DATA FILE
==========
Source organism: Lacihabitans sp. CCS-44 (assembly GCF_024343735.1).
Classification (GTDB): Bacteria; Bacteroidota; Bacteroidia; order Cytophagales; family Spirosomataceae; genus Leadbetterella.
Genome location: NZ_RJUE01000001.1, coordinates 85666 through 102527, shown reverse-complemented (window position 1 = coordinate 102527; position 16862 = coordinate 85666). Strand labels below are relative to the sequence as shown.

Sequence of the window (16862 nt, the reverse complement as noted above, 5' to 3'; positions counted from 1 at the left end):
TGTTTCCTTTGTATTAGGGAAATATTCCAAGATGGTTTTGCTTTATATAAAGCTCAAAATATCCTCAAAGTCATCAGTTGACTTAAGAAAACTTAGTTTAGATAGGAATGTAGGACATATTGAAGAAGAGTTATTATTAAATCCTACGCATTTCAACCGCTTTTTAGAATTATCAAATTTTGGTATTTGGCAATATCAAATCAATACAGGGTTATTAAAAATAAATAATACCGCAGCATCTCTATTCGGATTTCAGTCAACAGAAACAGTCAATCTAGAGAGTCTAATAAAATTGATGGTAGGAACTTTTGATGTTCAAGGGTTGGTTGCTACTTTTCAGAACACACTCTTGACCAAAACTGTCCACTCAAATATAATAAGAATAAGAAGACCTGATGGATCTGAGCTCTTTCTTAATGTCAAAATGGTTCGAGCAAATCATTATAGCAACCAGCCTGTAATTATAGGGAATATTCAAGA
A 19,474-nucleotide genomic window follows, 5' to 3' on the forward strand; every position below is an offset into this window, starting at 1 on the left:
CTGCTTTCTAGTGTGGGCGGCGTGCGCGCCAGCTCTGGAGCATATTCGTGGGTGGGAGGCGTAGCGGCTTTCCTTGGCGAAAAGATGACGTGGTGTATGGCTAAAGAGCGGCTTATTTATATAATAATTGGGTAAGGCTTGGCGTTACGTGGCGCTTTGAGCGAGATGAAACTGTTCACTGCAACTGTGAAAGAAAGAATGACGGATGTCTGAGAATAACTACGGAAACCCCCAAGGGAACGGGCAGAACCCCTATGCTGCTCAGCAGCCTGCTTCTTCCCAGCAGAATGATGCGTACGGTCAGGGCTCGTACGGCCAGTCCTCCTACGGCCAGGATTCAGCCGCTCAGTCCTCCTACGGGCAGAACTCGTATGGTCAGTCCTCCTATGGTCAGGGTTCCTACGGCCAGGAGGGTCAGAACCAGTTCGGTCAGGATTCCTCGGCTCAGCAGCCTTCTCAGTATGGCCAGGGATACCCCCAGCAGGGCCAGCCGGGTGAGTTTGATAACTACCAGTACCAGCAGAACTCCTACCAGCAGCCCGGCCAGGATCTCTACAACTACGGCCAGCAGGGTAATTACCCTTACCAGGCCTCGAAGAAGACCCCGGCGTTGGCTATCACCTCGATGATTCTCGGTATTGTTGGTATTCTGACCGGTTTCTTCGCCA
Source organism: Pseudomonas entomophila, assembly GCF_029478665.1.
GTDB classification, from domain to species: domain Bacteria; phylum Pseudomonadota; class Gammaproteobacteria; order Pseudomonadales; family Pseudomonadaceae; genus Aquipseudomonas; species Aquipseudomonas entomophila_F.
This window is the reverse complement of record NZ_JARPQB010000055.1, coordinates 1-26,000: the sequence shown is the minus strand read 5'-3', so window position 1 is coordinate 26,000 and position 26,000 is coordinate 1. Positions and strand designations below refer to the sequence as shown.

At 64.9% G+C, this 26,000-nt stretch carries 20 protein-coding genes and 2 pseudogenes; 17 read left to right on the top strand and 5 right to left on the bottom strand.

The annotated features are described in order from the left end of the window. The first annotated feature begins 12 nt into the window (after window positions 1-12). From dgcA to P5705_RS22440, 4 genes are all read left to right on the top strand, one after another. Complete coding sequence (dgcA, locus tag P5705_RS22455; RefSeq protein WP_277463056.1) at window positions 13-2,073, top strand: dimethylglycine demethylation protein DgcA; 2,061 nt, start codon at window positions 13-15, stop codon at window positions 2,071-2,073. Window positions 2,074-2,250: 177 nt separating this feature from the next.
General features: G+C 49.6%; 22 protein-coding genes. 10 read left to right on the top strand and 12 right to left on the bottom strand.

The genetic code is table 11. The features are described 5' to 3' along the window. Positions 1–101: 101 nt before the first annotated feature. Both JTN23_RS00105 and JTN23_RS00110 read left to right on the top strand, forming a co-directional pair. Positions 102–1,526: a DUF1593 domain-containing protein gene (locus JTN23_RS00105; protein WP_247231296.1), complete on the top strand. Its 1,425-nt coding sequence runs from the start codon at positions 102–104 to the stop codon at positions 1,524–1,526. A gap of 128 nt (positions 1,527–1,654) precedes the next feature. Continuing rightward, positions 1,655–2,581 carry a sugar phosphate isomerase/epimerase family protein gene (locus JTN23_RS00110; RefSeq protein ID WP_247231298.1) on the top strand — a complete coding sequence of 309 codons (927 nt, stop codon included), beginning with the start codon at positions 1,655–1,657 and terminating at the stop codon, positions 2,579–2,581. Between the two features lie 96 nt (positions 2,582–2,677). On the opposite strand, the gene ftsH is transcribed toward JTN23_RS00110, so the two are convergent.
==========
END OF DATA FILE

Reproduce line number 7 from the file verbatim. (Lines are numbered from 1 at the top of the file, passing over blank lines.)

CTGCTTTCTAGTGTGGGCGGCGTGCGCGCCAGCTCTGGAGCATATTCGTGGGTGGGAGGCGTAGCGGCTTTCCTTGGCGAAAAGATGACGTGGTGTATGGCTAAAGAGCGGCTTATTTATATAATAATTGGGTAAGGCTTGGCGTTACGTGGCGCTTTGAGCGAGATGAAACTGTTCACTGCAACTGTGAAAGAAAGAATGACGGATGTCTGAGAATAACTACGGAAACCCCCAAGGGAACGGGCAGAACCCCTATGCTGCTCAGCAGCCTGCTTCTTCCCAGCAGAATGATGCGTACGGTCAGGGCTCGTACGGCCAGTCCTCCTACGGCCAGGATTCAGCCGCTCAGTCCTCCTACGGGCAGAACTCGTATGGTCAGTCCTCCTATGGTCAGGGTTCCTACGGCCAGGAGGGTCAGAACCAGTTCGGTCAGGATTCCTCGGCTCAGCAGCCTTCTCAGTATGGCCAGGGATACCCCCAGCAGGGCCAGCCGGGTGAGTTTGATAACTACCAGTACCAGCAGAACTCCTACCAGCAGCCCGGCCAGGATCTCTACAACTACGGCCAGCAGGGTAATTACCCTTACCAGGCCTCGAAGAAGACCCCGGCGTTGGCTATCACCTCGATGATTCTCGGTATTGTTGGTATTCTGACCGGTTTCTTCGCCA